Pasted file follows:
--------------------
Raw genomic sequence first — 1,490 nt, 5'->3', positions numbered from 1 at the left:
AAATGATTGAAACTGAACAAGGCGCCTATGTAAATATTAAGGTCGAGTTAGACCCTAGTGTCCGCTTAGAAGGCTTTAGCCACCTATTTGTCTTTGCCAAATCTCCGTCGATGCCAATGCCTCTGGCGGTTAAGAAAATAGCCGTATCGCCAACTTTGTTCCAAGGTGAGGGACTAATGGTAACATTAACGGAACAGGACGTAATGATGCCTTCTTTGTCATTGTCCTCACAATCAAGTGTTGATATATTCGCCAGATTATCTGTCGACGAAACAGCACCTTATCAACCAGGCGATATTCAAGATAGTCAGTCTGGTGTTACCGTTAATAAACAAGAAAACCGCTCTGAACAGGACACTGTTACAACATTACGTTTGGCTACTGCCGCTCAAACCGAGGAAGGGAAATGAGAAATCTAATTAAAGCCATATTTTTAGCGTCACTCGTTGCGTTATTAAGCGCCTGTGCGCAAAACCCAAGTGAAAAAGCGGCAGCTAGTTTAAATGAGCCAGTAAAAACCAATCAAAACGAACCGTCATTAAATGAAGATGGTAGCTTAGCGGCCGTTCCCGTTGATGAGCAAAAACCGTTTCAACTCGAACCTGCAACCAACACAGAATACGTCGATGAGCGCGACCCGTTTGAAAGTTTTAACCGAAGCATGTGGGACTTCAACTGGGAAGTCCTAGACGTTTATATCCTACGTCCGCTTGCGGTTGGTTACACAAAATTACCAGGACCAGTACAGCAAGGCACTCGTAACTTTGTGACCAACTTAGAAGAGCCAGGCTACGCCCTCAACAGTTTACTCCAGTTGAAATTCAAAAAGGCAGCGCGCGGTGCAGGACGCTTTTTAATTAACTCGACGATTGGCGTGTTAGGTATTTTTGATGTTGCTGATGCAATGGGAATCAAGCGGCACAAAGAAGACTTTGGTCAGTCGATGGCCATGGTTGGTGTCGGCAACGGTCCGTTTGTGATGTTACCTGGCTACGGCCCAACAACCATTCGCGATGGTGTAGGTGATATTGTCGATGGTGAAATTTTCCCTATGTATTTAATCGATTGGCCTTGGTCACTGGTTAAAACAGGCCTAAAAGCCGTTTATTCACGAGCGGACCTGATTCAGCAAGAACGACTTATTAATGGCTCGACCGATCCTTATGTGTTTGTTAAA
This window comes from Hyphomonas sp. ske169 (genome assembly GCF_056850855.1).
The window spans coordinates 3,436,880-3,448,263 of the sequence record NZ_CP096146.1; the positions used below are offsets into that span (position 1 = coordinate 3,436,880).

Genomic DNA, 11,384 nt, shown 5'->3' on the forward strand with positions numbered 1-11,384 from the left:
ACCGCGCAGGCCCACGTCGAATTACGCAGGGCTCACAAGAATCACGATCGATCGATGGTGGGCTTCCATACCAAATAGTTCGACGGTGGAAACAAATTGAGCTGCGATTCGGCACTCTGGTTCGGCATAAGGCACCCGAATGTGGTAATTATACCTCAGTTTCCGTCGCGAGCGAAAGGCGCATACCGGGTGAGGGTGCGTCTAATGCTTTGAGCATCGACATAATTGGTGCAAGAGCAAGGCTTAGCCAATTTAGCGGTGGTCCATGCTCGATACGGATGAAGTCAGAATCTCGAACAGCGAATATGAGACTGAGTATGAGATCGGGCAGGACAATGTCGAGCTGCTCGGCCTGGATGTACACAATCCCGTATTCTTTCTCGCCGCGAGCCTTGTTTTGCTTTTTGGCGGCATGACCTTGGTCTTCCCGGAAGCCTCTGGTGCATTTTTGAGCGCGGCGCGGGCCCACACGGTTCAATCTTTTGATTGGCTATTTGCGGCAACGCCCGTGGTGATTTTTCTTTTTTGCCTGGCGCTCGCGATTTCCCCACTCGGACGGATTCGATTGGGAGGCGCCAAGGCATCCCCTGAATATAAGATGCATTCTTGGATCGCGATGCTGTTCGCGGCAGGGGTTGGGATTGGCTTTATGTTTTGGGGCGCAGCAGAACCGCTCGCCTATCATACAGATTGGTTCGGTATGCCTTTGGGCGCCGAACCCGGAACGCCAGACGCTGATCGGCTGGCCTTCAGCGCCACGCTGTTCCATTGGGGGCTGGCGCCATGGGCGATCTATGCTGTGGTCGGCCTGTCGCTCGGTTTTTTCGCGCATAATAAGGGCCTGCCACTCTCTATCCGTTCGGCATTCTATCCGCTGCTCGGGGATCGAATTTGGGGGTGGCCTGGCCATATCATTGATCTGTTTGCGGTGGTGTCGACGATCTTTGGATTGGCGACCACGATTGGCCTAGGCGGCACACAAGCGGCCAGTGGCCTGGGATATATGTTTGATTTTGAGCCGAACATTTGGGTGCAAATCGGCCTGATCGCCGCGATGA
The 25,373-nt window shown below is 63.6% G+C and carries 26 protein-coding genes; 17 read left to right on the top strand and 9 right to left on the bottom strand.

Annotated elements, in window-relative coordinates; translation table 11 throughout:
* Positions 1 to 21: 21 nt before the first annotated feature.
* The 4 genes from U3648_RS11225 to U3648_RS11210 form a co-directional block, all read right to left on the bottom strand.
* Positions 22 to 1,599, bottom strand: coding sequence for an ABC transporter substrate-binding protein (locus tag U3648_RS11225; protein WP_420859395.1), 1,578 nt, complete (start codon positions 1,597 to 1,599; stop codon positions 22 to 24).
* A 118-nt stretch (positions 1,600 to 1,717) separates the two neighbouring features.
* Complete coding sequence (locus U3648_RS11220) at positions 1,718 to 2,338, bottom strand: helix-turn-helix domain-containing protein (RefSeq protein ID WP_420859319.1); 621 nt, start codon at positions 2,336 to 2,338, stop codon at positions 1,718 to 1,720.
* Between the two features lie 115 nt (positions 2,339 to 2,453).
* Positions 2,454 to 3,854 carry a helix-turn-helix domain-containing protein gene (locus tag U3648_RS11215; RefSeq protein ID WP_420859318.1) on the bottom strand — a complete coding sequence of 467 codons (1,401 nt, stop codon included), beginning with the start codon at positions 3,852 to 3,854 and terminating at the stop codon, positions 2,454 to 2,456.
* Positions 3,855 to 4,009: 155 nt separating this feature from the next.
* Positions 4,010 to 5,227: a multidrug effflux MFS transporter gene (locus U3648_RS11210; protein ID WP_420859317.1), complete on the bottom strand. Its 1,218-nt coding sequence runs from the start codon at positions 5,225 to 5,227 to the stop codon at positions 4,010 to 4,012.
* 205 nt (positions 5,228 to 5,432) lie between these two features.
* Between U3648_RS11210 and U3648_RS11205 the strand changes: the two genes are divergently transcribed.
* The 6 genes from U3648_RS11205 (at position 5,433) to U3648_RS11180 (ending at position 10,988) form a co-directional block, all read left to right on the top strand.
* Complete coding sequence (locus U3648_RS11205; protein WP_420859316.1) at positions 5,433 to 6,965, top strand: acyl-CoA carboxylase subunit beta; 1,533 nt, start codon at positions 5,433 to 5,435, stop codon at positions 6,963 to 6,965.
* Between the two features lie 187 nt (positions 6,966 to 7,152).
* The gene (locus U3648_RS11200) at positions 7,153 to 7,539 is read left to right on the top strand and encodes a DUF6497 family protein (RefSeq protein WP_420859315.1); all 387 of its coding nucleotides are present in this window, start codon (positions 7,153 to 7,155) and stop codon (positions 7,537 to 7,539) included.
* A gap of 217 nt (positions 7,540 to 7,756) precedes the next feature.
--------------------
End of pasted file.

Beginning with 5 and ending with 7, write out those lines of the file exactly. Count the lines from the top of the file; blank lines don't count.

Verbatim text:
Genomic DNA, 11,384 nt, shown 5'->3' on the forward strand with positions numbered 1-11,384 from the left:
ACCGCGCAGGCCCACGTCGAATTACGCAGGGCTCACAAGAATCACGATCGATCGATGGTGGGCTTCCATACCAAATAGTTCGACGGTGGAAACAAATTGAGCTGCGATTCGGCACTCTGGTTCGGCATAAGGCACCCGAATGTGGTAATTATACCTCAGTTTCCGTCGCGAGCGAAAGGCGCATACCGGGTGAGGGTGCGTCTAATGCTTTGAGCATCGACATAATTGGTGCAAGAGCAAGGCTTAGCCAATTTAGCGGTGGTCCATGCTCGATACGGATGAAGTCAGAATCTCGAACAGCGAATATGAGACTGAGTATGAGATCGGGCAGGACAATGTCGAGCTGCTCGGCCTGGATGTACACAATCCCGTATTCTTTCTCGCCGCGAGCCTTGTTTTGCTTTTTGGCGGCATGACCTTGGTCTTCCCGGAAGCCTCTGGTGCATTTTTGAGCGCGGCGCGGGCCCACACGGTTCAATCTTTTGATTGGCTATTTGCGGCAACGCCCGTGGTGATTTTTCTTTTTTGCCTGGCGCTCGCGATTTCCCCACTCGGACGGATTCGATTGGGAGGCGCCAAGGCATCCCCTGAATATAAGATGCATTCTTGGATCGCGATGCTGTTCGCGGCAGGGGTTGGGATTGGCTTTATGTTTTGGGGCGCAGCAGAACCGCTCGCCTATCATACAGATTGGTTCGGTATGCCTTTGGGCGCCGAACCCGGAACGCCAGACGCTGATCGGCTGGCCTTCAGCGCCACGCTGTTCCATTGGGGGCTGGCGCCATGGGCGATCTATGCTGTGGTCGGCCTGTCGCTCGGTTTTTTCGCGCATAATAAGGGCCTGCCACTCTCTATCCGTTCGGCATTCTATCCGCTGCTCGGGGATCGAATTTGGGGGTGGCCTGGCCATATCATTGATCTGTTTGCGGTGGTGTCGACGATCTTTGGATTGGCGACCACGATTGGCCTAGGCGGCACACAAGCGGCCAGTGGCCTGGGATATATGTTTGATTTTGAGCCGAACATTTGGGTGCAAATCGGCCTGATCGCCGCGATGA
The 25,373-nt window shown below is 63.6% G+C and carries 26 protein-coding genes; 17 read left to right on the top strand and 9 right to left on the bottom strand.